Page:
And you're totally right, Nairam--the most important part is the heart! :)

  2. I read this books a while back, and although I enjoyed the plot, I found the writing to be dry. Dry to the point of me not finishing the series. Like you said, lots of good elements, but bad as well.

    1. Yeah, I agree, Sunny--it was a mixed experience for me, too. If I was to recommend reading order, I'd definitely say start with the oracles of fire series, just because the dragons in our midst has a lot of really weak writing in it, as you said. Still, it's good to learn from his writing and see how we can do it better :)

  3. These are really interesting thoughts. You mention that it's pretty explicitly Christian; do you think there should be different levels of blatantness (for lack of a better word) in fantasy by Christian authors? Because if it's so obvious as to be uninteresting to non-Christians, then it doesn't shed very much light on any sphere except that of the Christians. Just a thought.

    1. Hmm...good question. Whether or not there should be, there certainly are different levels of subtlety in communicating Christian messages in fantasy. For example, we might say that JRR Tolkien is on one end of the spectrum, and CS Lewis is on the opposite side. Both of these men wrote amazing works with real literary quality that both Christians and non-Christians appreciate. So even though we might call The Chronicles of Narnia "obvious," they've spoken to Christians and non-Christians alike. I guess that's what sets apart literary quality from the mediocre: true masterpieces appeal to audiences across the board, because their themes are universal. Everyone can relate to them. So if we want to write more "obvious" Christian books and want non-Christian audiences to read them, we'd better make certain to write masterpieces!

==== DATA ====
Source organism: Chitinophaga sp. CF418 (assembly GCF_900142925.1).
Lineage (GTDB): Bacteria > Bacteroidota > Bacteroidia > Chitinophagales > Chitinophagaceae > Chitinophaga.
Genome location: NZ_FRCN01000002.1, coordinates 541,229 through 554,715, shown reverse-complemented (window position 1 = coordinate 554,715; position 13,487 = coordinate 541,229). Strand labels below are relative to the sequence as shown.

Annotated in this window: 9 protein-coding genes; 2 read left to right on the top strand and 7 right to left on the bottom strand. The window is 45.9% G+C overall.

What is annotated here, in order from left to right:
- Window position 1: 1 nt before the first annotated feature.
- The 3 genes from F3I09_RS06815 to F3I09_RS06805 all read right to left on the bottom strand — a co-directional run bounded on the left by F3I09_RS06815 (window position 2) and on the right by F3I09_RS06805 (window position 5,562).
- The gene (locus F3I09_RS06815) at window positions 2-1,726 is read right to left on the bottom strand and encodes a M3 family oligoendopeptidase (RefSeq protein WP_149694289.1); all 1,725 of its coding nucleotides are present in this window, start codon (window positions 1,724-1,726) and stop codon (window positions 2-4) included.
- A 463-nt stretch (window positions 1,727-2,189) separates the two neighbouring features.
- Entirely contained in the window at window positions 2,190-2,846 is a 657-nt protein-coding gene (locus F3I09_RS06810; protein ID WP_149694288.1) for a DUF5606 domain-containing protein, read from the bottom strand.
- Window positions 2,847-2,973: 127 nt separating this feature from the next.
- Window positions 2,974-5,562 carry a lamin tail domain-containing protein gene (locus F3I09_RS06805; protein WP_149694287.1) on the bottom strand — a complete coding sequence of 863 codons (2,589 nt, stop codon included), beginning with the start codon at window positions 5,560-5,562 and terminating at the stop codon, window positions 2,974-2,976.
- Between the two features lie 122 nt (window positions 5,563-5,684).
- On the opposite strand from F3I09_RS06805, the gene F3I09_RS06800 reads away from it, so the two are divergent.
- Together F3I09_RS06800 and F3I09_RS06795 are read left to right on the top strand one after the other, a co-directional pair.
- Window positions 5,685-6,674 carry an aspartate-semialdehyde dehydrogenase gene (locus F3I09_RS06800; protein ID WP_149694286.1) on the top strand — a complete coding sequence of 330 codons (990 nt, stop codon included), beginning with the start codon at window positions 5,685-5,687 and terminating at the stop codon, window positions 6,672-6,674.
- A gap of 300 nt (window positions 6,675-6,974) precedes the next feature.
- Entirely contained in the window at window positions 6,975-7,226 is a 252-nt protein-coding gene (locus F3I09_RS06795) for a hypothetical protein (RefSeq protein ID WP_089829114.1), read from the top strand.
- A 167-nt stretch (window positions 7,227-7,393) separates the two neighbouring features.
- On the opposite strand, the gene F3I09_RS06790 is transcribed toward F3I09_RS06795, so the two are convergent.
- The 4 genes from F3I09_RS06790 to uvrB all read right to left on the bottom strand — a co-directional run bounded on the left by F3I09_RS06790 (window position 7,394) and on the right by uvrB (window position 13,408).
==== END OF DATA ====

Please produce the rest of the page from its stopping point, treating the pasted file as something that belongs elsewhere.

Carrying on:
Sorry for the mini-rant! And thanks for the great comment :)